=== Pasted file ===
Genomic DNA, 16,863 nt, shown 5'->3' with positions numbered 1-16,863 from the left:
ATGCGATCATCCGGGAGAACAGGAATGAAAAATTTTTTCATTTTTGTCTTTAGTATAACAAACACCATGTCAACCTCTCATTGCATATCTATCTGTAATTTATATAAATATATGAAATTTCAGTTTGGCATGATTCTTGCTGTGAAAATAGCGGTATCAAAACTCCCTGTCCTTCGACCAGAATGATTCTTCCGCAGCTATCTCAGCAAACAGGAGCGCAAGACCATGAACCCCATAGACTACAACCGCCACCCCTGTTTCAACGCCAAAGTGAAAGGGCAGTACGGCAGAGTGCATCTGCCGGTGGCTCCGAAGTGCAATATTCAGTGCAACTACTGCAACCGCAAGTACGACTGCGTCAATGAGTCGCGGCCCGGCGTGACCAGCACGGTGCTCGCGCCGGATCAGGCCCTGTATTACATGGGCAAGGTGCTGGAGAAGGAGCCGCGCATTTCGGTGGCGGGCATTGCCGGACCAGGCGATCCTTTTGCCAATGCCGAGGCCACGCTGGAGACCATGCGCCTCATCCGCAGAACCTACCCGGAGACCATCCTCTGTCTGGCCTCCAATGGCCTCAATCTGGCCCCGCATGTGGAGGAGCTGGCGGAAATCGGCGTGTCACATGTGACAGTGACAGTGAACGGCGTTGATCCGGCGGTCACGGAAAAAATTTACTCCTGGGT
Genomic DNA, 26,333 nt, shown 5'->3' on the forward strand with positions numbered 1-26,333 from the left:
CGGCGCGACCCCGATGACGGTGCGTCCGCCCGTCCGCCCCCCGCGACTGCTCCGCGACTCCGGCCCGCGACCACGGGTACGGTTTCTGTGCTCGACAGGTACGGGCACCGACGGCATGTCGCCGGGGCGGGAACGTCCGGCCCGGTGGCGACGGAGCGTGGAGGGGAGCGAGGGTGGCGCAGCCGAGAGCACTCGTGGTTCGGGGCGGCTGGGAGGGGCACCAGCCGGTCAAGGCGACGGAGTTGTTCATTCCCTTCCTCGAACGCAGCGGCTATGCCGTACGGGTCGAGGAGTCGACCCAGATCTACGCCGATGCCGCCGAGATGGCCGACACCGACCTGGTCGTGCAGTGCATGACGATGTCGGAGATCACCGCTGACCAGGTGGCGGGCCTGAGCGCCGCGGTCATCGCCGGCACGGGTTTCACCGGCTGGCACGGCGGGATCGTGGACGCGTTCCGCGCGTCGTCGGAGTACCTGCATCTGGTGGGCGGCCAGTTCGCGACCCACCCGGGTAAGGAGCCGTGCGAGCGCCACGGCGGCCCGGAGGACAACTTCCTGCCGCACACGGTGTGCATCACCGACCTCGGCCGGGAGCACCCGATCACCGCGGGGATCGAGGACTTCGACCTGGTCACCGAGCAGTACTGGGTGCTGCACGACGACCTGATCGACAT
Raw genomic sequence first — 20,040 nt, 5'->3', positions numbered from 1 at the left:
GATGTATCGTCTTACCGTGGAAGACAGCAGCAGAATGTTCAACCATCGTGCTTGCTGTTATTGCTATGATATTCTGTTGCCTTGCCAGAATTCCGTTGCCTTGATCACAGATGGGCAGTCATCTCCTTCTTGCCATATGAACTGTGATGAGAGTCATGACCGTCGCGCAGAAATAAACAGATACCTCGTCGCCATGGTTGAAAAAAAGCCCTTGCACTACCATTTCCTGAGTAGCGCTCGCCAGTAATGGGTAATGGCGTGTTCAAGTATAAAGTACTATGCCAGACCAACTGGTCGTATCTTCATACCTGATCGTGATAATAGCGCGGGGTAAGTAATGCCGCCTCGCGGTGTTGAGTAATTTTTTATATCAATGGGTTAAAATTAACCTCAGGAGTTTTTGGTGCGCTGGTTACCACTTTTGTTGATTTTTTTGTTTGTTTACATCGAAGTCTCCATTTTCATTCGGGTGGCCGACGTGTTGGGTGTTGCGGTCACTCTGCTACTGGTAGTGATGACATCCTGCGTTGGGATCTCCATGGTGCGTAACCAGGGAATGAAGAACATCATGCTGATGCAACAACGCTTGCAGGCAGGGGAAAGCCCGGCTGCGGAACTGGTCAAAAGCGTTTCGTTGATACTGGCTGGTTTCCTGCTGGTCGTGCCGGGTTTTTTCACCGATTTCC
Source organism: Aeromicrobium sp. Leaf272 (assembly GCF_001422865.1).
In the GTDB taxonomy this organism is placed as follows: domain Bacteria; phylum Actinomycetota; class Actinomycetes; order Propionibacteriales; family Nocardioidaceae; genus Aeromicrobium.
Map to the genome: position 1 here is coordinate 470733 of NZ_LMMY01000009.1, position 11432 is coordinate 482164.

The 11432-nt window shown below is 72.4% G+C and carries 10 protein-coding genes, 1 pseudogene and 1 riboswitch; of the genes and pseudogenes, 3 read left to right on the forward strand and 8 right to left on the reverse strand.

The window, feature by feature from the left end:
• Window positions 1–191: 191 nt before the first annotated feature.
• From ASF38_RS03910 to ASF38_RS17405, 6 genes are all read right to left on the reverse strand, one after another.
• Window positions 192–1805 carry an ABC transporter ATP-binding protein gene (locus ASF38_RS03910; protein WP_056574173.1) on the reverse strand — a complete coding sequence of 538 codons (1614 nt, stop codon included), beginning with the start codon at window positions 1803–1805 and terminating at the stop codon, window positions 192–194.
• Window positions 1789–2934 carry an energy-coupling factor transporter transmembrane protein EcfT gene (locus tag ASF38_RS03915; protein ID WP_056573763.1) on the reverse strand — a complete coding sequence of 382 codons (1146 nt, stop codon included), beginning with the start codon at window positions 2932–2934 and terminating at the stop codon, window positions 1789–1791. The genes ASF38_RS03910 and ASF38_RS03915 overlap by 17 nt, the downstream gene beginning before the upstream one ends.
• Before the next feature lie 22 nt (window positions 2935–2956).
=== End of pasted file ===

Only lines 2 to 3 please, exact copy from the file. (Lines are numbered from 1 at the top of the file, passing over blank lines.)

ATGCGATCATCCGGGAGAACAGGAATGAAAAATTTTTTCATTTTTGTCTTTAGTATAACAAACACCATGTCAACCTCTCATTGCATATCTATCTGTAATTTATATAAATATATGAAATTTCAGTTTGGCATGATTCTTGCTGTGAAAATAGCGGTATCAAAACTCCCTGTCCTTCGACCAGAATGATTCTTCCGCAGCTATCTCAGCAAACAGGAGCGCAAGACCATGAACCCCATAGACTACAACCGCCACCCCTGTTTCAACGCCAAAGTGAAAGGGCAGTACGGCAGAGTGCATCTGCCGGTGGCTCCGAAGTGCAATATTCAGTGCAACTACTGCAACCGCAAGTACGACTGCGTCAATGAGTCGCGGCCCGGCGTGACCAGCACGGTGCTCGCGCCGGATCAGGCCCTGTATTACATGGGCAAGGTGCTGGAGAAGGAGCCGCGCATTTCGGTGGCGGGCATTGCCGGACCAGGCGATCCTTTTGCCAATGCCGAGGCCACGCTGGAGACCATGCGCCTCATCCGCAGAACCTACCCGGAGACCATCCTCTGTCTGGCCTCCAATGGCCTCAATCTGGCCCCGCATGTGGAGGAGCTGGCGGAAATCGGCGTGTCACATGTGACAGTGACAGTGAACGGCGTTGATCCGGCGGTCACGGAAAAAATTTACTCCTGGGT
Genomic DNA, 26,333 nt, shown 5'->3' on the forward strand with positions numbered 1-26,333 from the left: